BREASTFEEDING MOTHERS’ BILL OF RIGHTS PASSES SENATE
(Albany, NY) Just days after new research from the Women’s Health Initiative, a long-term study of 140,000 women, indicated clear health benefits relating to breastfeeding for the mother and newborn, the New York State Senate has passed the Breastfeeding Mothers’ Bill of Rights (S1107A).
Sponsored by Senator Liz Krueger (D-Manhattan), this legislation is based on the recognition that many women forego the option of breastfeeding their child, despite the health and economic implications of using formula. Oftentimes, women who forego breastfeeding are those who can least afford it—low-income women, whose child was often placed on formula shortly after birth, without their knowing. Once a newborn has adapted to formula it is nearly impossible to switch to breastfeeding.
The legislation is designed to be educational, so that every new mothers can make a fully informed decision—many will continue to find that formula is the best option, but hopefully even more will realize the benefits of breastfeeding and make that choice.
Many studies have shown that there are fewer medical problems and hospital stays for breastfed infants, which translates into lower healthcare costs and workplace absenteeism. The American College of Obstetricians and Gynecologists supports extended breastfeeding because it reduces the risk of ovarian and breast cancers in breastfeeding mothers. Other benefits include a lower risk of adult-onset diabetes and osteoporosis.
Additionally, the American College of Obstetricians and Gynecologists supports extended breastfeeding because it reduces the risk of ovarian and breast cancers in breastfeeding mothers. Other benefits include a lower risk of adult-onset diabetes and osteoporosis.
“This is good for baby and this is good for mom,” said Senator Krueger. “Women are often made to feel ashamed when they breastfeed, and oftentimes if they start, quit after a few weeks. Women are buying expensive, less healthy formulas when they can’t even afford food for themselves. It makes no sense. It is time that we as a society stop being hung up on breasts -- after all 51% of us have them evolutionarily engineered for feeding babies -- and start doing what is right for the health and well-being of our newborns and moms.”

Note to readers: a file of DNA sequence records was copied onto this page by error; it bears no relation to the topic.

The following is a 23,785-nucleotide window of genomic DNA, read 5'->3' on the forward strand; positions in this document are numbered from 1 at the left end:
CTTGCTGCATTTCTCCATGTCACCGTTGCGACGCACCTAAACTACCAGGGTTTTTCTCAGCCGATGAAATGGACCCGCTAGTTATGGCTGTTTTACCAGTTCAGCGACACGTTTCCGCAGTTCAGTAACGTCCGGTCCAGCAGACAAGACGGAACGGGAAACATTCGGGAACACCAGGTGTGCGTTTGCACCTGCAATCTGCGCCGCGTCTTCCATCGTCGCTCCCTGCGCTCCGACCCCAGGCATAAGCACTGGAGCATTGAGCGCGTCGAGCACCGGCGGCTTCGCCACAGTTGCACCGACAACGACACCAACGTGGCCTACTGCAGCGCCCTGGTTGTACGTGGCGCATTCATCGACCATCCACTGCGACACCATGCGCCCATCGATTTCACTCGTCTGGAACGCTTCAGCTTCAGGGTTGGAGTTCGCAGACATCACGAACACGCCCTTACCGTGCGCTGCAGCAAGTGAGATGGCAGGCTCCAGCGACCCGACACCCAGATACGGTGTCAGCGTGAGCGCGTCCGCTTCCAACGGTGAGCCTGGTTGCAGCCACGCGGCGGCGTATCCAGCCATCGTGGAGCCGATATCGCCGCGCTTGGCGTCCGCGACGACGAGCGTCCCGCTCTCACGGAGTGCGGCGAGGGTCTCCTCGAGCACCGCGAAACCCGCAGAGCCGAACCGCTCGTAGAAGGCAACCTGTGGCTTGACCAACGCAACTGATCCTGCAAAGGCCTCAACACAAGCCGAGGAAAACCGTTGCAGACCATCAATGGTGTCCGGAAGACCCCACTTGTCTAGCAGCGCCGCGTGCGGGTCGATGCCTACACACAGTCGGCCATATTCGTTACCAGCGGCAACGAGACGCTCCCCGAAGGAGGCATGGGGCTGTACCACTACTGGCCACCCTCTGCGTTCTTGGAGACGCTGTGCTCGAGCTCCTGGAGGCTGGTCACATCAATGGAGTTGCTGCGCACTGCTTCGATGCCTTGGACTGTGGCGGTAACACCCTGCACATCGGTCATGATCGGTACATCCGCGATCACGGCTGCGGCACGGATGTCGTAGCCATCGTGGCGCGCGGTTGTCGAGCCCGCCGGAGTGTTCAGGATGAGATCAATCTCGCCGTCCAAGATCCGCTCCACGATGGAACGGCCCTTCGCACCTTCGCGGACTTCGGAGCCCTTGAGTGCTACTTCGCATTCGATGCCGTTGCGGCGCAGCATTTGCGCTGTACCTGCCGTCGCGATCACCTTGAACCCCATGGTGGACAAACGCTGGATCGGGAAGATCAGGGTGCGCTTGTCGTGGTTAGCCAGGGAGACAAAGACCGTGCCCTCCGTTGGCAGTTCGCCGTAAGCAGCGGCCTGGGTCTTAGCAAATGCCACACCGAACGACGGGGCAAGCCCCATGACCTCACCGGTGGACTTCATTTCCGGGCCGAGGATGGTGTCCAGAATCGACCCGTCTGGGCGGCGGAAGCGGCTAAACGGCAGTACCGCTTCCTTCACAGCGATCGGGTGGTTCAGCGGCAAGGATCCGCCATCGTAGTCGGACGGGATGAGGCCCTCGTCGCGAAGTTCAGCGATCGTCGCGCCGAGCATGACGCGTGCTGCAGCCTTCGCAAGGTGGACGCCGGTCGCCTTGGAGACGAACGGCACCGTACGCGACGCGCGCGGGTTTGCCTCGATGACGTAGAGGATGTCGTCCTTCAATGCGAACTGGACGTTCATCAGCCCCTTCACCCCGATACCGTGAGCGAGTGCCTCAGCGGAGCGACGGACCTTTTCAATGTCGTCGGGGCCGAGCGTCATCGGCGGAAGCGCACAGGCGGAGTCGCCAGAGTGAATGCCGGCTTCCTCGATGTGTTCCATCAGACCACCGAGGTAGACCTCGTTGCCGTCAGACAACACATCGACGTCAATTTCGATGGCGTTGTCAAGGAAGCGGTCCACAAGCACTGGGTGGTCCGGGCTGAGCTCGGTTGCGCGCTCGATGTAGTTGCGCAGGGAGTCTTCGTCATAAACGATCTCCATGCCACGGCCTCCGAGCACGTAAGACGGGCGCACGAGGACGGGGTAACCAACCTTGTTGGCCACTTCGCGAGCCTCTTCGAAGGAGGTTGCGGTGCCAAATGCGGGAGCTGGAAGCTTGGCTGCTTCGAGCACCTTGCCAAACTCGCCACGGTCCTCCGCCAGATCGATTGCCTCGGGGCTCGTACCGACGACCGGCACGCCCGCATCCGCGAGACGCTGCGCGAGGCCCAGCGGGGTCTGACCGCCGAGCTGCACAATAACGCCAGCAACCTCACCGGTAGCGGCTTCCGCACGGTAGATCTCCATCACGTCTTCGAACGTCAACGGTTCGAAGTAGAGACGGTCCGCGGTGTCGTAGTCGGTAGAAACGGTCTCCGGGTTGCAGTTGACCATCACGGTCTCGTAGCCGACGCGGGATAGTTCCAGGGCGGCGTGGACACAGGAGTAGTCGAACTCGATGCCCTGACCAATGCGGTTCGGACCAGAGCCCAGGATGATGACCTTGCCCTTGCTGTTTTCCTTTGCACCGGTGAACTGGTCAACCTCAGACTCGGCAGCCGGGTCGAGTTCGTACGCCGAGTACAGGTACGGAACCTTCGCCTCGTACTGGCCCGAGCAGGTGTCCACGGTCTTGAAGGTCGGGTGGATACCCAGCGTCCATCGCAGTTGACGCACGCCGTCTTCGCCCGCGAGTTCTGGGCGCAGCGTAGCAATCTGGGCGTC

She added, “This is common-sense legislation that empowers and supports these new mothers by providing them the information they need prior to, and after the birth of their infant so they can make the best decisions for their child and themselves."
The Breastfeeding Mothers' Bill of Rights requires that new mothers be informed of breastfeeding options before they deliver, while in the maternal healthcare facility, as well as after leaving that facility. In addition, it bans commercial interests (formula providers) from pressuring new mothers while in maternal facilities. Included within the Bill of Rights:
Before You Deliver: The right to information free from commercial interests, which provides the nutritional, medical and psychological benefits of breastfeeding; An explanation of some of the problems a mother may encounter, and how to avoid or solve them.
In the Maternal Healthcare Facility: The mothers' right for her baby to stay with her after delivery to facilitate beginning breastfeeding immediately; to insist the baby not receive bottle feeding; to be informed about and refuse any drugs that may dry up breast milk; 24 hour access to the baby with the right to breastfeed at any time.
When You Leave the Maternal Healthcare Facility: The right to refuse any gifts or take-home packets, distributed by the maternal healthcare facility, that contain commercial advertising or product samples; access to breastfeeding resources in one's community.
“This is common sense legislation and I applaud Senator Krueger for her diligence over the last several years, in developing this bill and getting it passed by both houses,” said Senate President Malcolm A. Smith. “We have to do what is right for our children, and make sure that new mothers have the information they need to make the choice that is best for themselves and their new baby.”
“The scientific evidence in favor of breastfeeding is compelling and this bill will help new mothers to make informed decisions,” said Senate Health Committee Chair Thomas K. Duane (D-Manhattan). “Among other provisions, the Breastfeeding Bill of Rights will ensure that commercial interests do not improperly interfere with this important postnatal decision.”
"As basic as some of these rights are, they are consistently violated. There is a very real problem of women feeling pressured out of breastfeeding because the information they received early in their child's life was manipulated by commercial interests more concerned with their bottom line. The Federal government's Healthy People 2010 initiative has set a goal of increasing rates of breastfeeding mothers to 75% upon birth, and 50% until six months of age. It is critically important to support women who choose to breastfeeding their newest family member,” Krueger concluded.